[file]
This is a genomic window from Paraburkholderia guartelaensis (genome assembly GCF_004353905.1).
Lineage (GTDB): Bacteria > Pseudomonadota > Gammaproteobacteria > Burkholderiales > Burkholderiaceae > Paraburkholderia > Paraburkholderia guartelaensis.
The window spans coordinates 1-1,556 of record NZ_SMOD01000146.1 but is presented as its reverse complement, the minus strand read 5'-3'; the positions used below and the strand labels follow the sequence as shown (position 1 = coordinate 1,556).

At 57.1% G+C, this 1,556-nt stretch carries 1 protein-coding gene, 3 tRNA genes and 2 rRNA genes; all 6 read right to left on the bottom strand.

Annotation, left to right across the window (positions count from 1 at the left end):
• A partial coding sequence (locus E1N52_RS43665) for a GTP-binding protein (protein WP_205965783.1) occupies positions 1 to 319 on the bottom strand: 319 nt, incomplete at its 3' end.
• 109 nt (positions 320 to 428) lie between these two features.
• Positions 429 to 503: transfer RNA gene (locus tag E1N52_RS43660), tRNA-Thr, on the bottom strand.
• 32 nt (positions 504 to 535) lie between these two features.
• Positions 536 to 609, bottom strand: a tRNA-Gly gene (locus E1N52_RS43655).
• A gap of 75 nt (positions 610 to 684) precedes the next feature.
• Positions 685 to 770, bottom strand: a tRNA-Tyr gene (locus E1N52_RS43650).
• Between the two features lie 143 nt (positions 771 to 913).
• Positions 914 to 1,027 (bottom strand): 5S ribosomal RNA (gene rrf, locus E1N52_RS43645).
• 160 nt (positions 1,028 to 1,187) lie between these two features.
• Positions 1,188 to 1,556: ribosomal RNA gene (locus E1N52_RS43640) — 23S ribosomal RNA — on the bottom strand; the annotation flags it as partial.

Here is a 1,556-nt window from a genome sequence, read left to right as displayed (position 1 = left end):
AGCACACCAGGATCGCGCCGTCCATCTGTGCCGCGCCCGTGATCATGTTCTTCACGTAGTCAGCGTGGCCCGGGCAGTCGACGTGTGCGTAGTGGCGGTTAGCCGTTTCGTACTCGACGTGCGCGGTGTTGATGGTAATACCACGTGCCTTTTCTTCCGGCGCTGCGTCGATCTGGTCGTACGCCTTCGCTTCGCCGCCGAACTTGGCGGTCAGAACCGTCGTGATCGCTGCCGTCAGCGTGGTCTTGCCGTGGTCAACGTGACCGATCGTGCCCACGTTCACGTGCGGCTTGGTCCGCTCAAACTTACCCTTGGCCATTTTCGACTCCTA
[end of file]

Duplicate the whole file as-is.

This is a genomic window from Paraburkholderia guartelaensis (genome assembly GCF_004353905.1).
Lineage (GTDB): Bacteria > Pseudomonadota > Gammaproteobacteria > Burkholderiales > Burkholderiaceae > Paraburkholderia > Paraburkholderia guartelaensis.
The window spans coordinates 1-1,556 of record NZ_SMOD01000146.1 but is presented as its reverse complement, the minus strand read 5'-3'; the positions used below and the strand labels follow the sequence as shown (position 1 = coordinate 1,556).

At 57.1% G+C, this 1,556-nt stretch carries 1 protein-coding gene, 3 tRNA genes and 2 rRNA genes; all 6 read right to left on the bottom strand.

Annotation, left to right across the window (positions count from 1 at the left end):
• A partial coding sequence (locus E1N52_RS43665) for a GTP-binding protein (protein WP_205965783.1) occupies positions 1 to 319 on the bottom strand: 319 nt, incomplete at its 3' end.
• 109 nt (positions 320 to 428) lie between these two features.
• Positions 429 to 503: transfer RNA gene (locus tag E1N52_RS43660), tRNA-Thr, on the bottom strand.
• 32 nt (positions 504 to 535) lie between these two features.
• Positions 536 to 609, bottom strand: a tRNA-Gly gene (locus E1N52_RS43655).
• A gap of 75 nt (positions 610 to 684) precedes the next feature.
• Positions 685 to 770, bottom strand: a tRNA-Tyr gene (locus E1N52_RS43650).
• Between the two features lie 143 nt (positions 771 to 913).
• Positions 914 to 1,027 (bottom strand): 5S ribosomal RNA (gene rrf, locus E1N52_RS43645).
• 160 nt (positions 1,028 to 1,187) lie between these two features.
• Positions 1,188 to 1,556: ribosomal RNA gene (locus E1N52_RS43640) — 23S ribosomal RNA — on the bottom strand; the annotation flags it as partial.

Here is a 1,556-nt window from a genome sequence, read left to right as displayed (position 1 = left end):
AGCACACCAGGATCGCGCCGTCCATCTGTGCCGCGCCCGTGATCATGTTCTTCACGTAGTCAGCGTGGCCCGGGCAGTCGACGTGTGCGTAGTGGCGGTTAGCCGTTTCGTACTCGACGTGCGCGGTGTTGATGGTAATACCACGTGCCTTTTCTTCCGGCGCTGCGTCGATCTGGTCGTACGCCTTCGCTTCGCCGCCGAACTTGGCGGTCAGAACCGTCGTGATCGCTGCCGTCAGCGTGGTCTTGCCGTGGTCAACGTGACCGATCGTGCCCACGTTCACGTGCGGCTTGGTCCGCTCAAACTTACCCTTGGCCATTTTCGACTCCTA